As Defense Department leaders defend before Congress the president’s $526.6 billion base defense budget request for fiscal year 2014, DOD officials are preparing a review that reassesses assumptions driving the Pentagon’s investment and force structure decisions, Defense Secretary Chuck Hagel said today.

In testimony before the Senate Armed Services Committee, Hagel said the review, conducted by Deputy Defense Secretary Ash Carter and Army Gen. Martin E. Dempsey, chairman of the Joint Chiefs of Staff, is expected to be complete by May 31.

Rather than accommodate the Budget Control Act’s abrupt and severe budget cuts known as sequestration, the 2014 Defense Authorization Request contains an alternative that proposes $150 billion in added defense savings over the next decade as part of a balanced deficit-reduction package, Hagel said.

The cuts would occur in the years beyond fiscal year 2018, he added, giving the department “time to implement such reductions wisely, carefully [and] responsibly.”

But the secretary said DOD must plan for more reductions to the defense budget that could result from an agreement by Congress and the administration on a deficit-reduction plan, or for sequester-level cuts that persist for another year or over the long term.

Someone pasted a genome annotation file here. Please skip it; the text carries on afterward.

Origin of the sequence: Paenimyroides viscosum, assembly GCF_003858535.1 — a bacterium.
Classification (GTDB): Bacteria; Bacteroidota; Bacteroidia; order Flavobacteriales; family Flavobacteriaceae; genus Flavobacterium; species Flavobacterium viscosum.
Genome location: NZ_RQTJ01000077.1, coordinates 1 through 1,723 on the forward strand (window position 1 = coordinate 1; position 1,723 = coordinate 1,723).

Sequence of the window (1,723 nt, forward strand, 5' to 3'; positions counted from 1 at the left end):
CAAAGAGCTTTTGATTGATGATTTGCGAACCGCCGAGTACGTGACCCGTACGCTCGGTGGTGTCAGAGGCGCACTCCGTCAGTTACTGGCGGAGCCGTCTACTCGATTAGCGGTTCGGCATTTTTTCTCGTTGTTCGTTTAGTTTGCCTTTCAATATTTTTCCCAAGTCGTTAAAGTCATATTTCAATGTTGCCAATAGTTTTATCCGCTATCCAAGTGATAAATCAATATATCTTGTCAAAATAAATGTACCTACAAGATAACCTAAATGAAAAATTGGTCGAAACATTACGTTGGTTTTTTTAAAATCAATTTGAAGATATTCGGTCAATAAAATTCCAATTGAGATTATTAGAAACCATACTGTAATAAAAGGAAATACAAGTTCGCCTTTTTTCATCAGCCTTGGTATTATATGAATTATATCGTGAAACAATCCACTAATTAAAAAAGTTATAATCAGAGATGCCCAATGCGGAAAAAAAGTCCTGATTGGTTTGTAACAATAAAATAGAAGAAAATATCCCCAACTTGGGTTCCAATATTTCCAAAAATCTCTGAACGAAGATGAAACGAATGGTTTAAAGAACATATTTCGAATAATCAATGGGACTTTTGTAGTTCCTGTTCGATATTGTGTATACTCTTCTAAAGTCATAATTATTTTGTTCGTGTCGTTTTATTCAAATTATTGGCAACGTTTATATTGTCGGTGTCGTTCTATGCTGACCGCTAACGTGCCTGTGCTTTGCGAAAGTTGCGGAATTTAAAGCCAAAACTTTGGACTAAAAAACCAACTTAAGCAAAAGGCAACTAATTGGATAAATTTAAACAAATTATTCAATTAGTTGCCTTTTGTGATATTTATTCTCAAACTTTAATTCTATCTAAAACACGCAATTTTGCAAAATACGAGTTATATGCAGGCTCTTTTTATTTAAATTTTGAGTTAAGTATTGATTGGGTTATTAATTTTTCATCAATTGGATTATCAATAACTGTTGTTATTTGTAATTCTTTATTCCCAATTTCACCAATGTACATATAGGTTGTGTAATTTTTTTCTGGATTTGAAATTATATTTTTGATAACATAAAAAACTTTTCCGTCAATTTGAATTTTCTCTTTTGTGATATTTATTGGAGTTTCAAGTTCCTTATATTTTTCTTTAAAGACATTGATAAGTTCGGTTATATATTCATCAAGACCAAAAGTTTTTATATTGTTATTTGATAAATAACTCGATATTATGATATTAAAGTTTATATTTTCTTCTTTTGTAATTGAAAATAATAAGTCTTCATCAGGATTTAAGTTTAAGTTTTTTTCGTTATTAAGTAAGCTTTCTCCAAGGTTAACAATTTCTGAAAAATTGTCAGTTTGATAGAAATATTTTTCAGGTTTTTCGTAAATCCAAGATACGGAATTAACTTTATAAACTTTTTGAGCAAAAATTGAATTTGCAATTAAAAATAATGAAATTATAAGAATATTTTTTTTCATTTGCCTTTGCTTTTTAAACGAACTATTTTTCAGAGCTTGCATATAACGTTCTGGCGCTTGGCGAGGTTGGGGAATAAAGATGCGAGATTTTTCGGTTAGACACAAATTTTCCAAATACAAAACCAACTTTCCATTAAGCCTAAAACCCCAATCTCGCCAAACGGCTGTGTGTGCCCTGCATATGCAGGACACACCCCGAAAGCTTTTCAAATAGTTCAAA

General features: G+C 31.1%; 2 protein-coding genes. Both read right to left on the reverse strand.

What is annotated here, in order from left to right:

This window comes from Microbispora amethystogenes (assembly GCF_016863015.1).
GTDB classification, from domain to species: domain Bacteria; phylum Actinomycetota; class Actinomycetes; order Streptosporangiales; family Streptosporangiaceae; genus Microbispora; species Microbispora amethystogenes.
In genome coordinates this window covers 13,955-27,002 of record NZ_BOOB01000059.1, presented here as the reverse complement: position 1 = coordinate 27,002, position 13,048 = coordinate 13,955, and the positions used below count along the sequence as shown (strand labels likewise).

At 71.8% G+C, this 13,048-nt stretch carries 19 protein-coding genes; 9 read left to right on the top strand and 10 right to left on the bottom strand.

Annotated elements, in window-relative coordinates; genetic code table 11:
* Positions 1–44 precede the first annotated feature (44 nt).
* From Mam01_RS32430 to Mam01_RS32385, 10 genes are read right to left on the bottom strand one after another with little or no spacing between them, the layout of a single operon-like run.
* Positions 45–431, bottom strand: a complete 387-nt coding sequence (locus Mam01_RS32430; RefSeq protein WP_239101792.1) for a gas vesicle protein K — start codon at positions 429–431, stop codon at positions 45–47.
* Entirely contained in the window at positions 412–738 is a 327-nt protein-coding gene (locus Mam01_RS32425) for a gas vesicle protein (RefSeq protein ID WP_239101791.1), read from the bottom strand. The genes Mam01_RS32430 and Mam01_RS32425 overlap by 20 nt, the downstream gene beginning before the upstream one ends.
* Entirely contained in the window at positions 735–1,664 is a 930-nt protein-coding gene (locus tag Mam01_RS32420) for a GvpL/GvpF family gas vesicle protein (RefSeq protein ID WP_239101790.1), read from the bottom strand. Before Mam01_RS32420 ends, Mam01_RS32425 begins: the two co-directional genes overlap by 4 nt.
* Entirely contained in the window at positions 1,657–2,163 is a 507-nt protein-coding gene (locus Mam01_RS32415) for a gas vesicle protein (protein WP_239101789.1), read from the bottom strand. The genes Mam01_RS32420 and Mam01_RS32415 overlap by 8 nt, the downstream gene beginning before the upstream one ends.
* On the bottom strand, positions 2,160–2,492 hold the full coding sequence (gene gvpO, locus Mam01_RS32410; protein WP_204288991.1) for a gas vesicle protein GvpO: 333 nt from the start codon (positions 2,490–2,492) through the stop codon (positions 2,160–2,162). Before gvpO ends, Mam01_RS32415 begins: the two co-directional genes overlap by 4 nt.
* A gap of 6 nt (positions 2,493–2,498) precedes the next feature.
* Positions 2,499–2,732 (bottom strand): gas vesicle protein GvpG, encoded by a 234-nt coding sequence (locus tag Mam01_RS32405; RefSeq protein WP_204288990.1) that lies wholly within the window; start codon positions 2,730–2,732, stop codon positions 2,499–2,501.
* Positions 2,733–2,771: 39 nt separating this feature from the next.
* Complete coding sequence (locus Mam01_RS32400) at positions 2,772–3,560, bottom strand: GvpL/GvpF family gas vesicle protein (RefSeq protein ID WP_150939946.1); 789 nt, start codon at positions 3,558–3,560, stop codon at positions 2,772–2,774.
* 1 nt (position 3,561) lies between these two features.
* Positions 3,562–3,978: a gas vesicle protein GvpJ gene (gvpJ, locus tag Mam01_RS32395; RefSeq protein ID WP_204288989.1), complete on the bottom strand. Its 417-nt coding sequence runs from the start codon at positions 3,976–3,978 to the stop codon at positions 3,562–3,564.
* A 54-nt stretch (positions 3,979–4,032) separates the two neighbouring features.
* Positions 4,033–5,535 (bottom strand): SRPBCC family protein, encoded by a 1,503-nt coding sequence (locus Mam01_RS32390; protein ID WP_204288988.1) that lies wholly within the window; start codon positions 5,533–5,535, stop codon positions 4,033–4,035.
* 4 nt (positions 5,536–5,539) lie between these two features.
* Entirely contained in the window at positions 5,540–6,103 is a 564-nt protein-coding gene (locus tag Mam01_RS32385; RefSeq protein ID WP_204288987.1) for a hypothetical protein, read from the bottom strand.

“Consequently,” Hagel told the Senate panel, “I directed a strategic choices and management review in order to assess the potential impact of further reductions, up to the level of full sequester.”

The review, which includes the service secretaries, service chiefs, Office of the Secretary of Defense principals and combatant commanders as essential participants, will identify strategic choices and further institutional reforms that may be required, including reforms that should be pursued regardless of fiscal pressures, he said.

Such a review will help to sort out the challenges, articulate the risks and look for opportunities for reform and efficiencies presented by resource constraints, the secretary said, adding that the results of the review will inform DOD’s fiscal 2015 budget request and serve as the foundation for the Quadrennial Defense Review due to Congress in February.

Hagel said the review will put everything on the table, including roles and missions, planning, business practices, force structure, personnel, compensation, acquisition and modernization investments, along with how the department operates and maintains readiness.